New Season, New Strings

Over the past few weeks, there has been some discussion about the strings that Rafael Nadal has been using in 2016. During the International Premier Tennis League in December, Nadal tried a few different strings and has decided to switch away from Babolat RPM Blast 135 (15L gauge) to Luxilon Big Banger Original 130 (16 gauge).

Only Rafa will really know the reasons for the change and it should also be noted that any changes to his game will be minimal; players of his calibre are able to play with anything. One thing is for sure: minimal differences can often be the difference between winning and losing at the highest level.

Rafa Nadal at this years Qutar tournament in Doha.

Rafa’s string selection over his career has varied from Duralast, Pro Hurricane Tour and most recently RPM Blast. All of the strings were produced by his equipment manufacturer Babolat. One interesting thing about this change is that he moved away from a Babolat string to Big Banger Original, which is manufactured by the Belgian string brand Luxilon.

Since we can't be sure why Nadal is making this change, we will share with you some of the differences between Nadal's old string, Babolat RPM Blast 135 (15L gauge) and his new string, Big Banger Original 130 (16 gauge). We will also try to explain how these differences could impact his game.


Both Nadal's previous string, RPM Blast and his new string, Big Banger Original are known as co-polyester strings, meaning that they are primarily made of polyester but have added nylon to increase the string's elasticity and comfort.

Both strings also have a coating on the outside of the string that reduces friction between the main and cross strings. This allows the strings to glide across each other more easily, creating more "snapback" and increased spin potential.

However, where these strings differ significantly is in their shape. RPM Blast has a multi-sided (8 sided to be exact) construction. This multi-sided construction gives the string sharp edges which grip the ball and create more spin potential. Since Big Banger Original is a more conventional round shape string and thus will not "bite" into the ball as much, it is possible that Nadal thought the the thinner gauge of the Big Banger Original would offset some of the spin potential he would lose from not having the multi-sided shape of the RPM Blast. 


The other significant difference will be in the stiffness of the strings. Babolat RPM Blast is recognized as being one of the stiffer co-polyester strings on the market. While it is hard to put an exact number on string stiffness, the United States Racquet Stringing Association lists RPM Blast 130 (note this is a slightly thinner gauge than Rafa's RPM Blast 135) as having a stiffness rating of 280 lbs/in, whereas Luxilon Big Banger Original 130 is considerably more flexible with a stiffness rating of  249 lbs/in. A more flexible string should allow for more power, as well as more feel. It should also mean a decrease in string-bed shock and vibration. This increase in comfort should definitely be a long term benefit of the switch.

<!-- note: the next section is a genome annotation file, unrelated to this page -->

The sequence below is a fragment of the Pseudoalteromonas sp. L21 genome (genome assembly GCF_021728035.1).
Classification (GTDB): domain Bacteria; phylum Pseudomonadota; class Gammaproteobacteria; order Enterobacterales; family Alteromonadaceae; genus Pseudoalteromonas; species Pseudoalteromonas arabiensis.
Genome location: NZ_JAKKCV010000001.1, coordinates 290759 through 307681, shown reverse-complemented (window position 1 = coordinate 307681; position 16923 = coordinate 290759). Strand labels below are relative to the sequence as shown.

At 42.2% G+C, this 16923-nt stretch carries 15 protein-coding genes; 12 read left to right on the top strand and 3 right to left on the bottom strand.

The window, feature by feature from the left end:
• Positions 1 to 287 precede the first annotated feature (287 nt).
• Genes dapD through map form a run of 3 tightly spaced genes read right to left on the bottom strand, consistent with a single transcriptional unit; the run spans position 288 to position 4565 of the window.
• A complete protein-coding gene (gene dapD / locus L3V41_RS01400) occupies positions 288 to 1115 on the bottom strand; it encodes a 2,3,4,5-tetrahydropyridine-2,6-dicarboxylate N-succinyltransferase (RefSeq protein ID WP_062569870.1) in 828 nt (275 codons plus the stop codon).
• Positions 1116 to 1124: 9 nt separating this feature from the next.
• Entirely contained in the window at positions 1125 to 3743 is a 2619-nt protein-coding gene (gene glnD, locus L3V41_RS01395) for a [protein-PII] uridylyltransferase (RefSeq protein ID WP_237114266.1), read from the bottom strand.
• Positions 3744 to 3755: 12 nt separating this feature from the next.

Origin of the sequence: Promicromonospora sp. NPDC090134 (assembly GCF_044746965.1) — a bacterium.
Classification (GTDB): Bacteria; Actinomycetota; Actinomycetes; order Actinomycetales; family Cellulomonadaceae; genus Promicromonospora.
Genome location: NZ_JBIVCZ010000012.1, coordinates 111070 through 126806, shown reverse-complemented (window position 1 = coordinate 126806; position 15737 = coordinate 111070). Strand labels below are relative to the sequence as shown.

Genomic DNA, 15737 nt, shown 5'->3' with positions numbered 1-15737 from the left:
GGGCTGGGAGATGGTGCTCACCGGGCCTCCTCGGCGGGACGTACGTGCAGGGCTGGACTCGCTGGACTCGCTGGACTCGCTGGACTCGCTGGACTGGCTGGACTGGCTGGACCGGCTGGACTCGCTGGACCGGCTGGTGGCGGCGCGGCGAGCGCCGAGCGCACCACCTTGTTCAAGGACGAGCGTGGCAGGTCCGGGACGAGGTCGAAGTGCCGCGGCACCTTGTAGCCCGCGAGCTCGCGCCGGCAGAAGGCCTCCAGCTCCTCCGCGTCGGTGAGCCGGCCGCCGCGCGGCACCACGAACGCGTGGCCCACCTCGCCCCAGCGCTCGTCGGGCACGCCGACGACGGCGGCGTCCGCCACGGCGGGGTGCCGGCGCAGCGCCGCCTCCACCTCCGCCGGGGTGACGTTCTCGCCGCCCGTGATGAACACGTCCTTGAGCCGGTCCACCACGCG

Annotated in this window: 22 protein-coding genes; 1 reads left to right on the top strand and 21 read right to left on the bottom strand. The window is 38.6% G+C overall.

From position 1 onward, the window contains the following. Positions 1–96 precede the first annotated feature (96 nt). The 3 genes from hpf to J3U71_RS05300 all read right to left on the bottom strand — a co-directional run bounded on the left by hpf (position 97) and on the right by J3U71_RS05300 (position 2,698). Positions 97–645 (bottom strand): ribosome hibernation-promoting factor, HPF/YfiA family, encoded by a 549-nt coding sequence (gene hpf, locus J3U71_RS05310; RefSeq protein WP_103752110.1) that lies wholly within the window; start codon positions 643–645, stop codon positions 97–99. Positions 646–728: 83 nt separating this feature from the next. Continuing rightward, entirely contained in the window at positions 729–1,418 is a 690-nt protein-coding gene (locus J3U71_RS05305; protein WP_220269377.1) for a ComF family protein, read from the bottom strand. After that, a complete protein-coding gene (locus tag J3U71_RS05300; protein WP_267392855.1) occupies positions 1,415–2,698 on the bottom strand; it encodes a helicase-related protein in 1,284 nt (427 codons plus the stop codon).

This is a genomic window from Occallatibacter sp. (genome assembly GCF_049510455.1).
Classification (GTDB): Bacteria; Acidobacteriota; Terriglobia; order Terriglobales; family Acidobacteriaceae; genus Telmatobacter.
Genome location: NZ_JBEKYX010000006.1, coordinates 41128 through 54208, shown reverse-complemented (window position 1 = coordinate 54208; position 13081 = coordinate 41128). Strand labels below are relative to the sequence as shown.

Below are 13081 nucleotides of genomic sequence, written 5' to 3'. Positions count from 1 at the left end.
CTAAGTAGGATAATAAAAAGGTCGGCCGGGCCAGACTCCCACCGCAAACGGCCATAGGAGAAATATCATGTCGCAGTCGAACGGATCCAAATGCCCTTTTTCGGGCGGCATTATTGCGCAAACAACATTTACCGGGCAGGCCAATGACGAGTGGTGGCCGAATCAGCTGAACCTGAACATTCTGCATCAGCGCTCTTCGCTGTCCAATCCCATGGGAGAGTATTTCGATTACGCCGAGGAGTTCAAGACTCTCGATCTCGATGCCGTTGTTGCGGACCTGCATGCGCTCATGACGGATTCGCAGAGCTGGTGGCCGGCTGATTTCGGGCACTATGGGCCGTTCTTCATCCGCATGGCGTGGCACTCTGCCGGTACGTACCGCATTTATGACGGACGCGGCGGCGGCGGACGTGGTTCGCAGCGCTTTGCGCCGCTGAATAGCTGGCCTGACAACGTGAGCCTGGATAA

Another noticeable difference between the strings is the thickness. The Babolat strings that Rafa used in the past have all been 1.35 mm thick (15L gauge), whereas the the Luxilon Big Banger Orignal is 1.30 mm thick (16 gauge). The strings thickness will have an immediate impact on spin potential, string stiffness and elasticity. All things being equal, a thinner string will be able to impart more spin, as the string can "bite" into the ball more, which can increase spin potential. We all know Rafa had little trouble imparting spin on the ball with his old RPM Blast 1.35 mm string. However, as noted above, Rafa might believe that the increased spin potential from the thinner gauge will counter balance some the spin potential he will lose from the fact that the new string is round and not octagonal shaped.

Analysis of String gauges. 

Another impact a thinner string will have is on string-bed stiffness. A thinner string will be more elastic and therefore will make the string-bed more flexible. A more flexible string-bed should allow Nadal to get a little more "pop" and also a touch more feel.


Again, we can't be sure exactly why Nadal chose to switch strings or what effect, if any, it will ultimately have on his game. We do know that in choosing Big Banger Original Rafa has selected a string that has been around for more than 25 years and has been tried and tested by the some of the best players in the world both past and present.

What impact do you think the strings will have on his game? Comment below or share your opinion on our social media platforms.


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Ben on October 01 2017 at 06:50PM

In the meanime we know, it was a mistake to switch and its a little funny that the guy who has the most spin in the history of tennis is using a gauge that everyone tells it has no spin potential. And even more funny, nobody ever dared to try the RPM 15L to have an on experiance based opinion, instead of theorys.

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